for people who are writing their own back end, or who are learning
           about the Perl internals.  It's not useful to the average program-

           This module dumps the Perl parse tree in(1,8) verbose detail to STDOUT.
           It's useful for people who are writing their own back end, or who
           are learning about the Perl internals.  It's not useful to the
           average programmer.

           This module produces Perl source code from the compiled parse tree.
           It is useful in(1,8) debugging and deconstructing other people's code,
           also as a pretty-printer for your own source.  See "The Decompiling
           Back End" for details about usage.

           This module turns bytecode back into a parse tree.  It's not a back
           end itself, but rather a component of a back end.  It's used by the
           disassemble program that comes with the bytecode.

           This module inspects the compiled form of your source code for
           things which, while some people frown on them, aren't necessarily
           bad enough to justify a warning.  For instance, use of an array in(1,8)
           scalar context without explicitly saying "scalar(@array)" is some-
           thing that Lint can identify.  See "The Lint Back End" for details
           about usage.

           This module prints out the my() variables used in(1,8) a function or a
           file.  To get a list of the my() variables used in(1,8) the subroutine
           mysub() defined in(1,8) the file(1,n) myperlprogram:

             $ perl -MO=Showlex,mysub myperlprogram

           To get a list of the my() variables used in(1,8) the file(1,n) myperlprogram:

             $ perl -MO=Showlex myperlprogram


           This module is used by the B::CC module.  It's not a back end
           itself, but rather a component of a back end.

           This module is used by the perlcc program, which compiles a module
           into an executable.  B::Stash prints the symbol tables in(1,8) use by a
           program, and is used to prevent B::CC from producing C code for the
           B::* and O modules.  It's not a back end itself, but rather a com-
           ponent of a back end.

           This module prints the contents of the parse tree, but without as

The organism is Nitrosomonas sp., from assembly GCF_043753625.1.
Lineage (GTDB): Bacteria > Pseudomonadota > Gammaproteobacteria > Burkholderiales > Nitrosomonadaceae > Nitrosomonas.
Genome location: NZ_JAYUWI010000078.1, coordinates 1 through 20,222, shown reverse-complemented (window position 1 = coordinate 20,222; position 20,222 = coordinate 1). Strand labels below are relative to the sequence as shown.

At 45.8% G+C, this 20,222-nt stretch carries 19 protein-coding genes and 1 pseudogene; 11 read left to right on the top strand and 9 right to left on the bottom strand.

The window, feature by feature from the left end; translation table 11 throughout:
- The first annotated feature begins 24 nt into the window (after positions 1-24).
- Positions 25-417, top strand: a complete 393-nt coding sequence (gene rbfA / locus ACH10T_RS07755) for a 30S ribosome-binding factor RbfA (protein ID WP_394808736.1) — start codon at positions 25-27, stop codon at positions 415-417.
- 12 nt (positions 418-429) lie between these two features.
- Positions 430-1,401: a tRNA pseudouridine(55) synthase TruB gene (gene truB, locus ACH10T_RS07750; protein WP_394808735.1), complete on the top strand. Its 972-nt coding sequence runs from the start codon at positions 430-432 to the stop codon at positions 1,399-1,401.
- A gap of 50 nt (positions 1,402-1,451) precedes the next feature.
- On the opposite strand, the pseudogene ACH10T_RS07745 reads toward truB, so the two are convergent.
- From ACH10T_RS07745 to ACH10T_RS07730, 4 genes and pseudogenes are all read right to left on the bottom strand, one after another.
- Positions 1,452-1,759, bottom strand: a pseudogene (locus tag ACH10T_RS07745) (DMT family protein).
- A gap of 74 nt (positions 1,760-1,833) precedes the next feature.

much information as B::Debug.  For comparison, "print "Hello,
           world.""  produced 96 lines of output from B::Debug, but only 6
           from B::Terse.

           This module is useful for people who are writing their own back
           end, or who are learning about the Perl internals.  It's not useful
           to the average programmer.

           This module prints a report on where the variables, subroutines,
           and formats are defined and used within a program and the modules
           it loads.  See "The Cross Referencing Back End" for details about

       The simple C backend currently only saves typeglobs with alphanumeric

       The optimized C backend outputs code for more modules than it should
       (e.g., DirHandle).  It also has little hope of properly handling "goto
       LABEL" outside the running subroutine ("goto &sub" is okay).  "goto
       LABEL" currently does not work at all in(1,8) this backend.  It also creates
       a huge initialization function that gives C compilers headaches.
       Splitting the initialization function gives better results.  Other
       problems include: unsigned math does not work correctly; some opcodes
       are handled incorrectly by default opcode handling mechanism.

       BEGIN{} blocks are executed while compiling your code.  Any external
       state that is initialized in(1,8) BEGIN{}, such as opening files, initiating
       database connections etc., do not behave properly.  To work around
       this, Perl has an INIT{} block that corresponds to code being executed
       before your program begins running but after your program has finished
       being compiled.  Execution order: BEGIN{}, (possible save of state
       through compiler back-end), INIT{}, program runs, END{}.

       This document was originally written by Nathan Torkington, and is now
       maintained by the perl5-porters mailing list

perl v5.8.5                       2004-04-23                    PERLCOMPILE(1)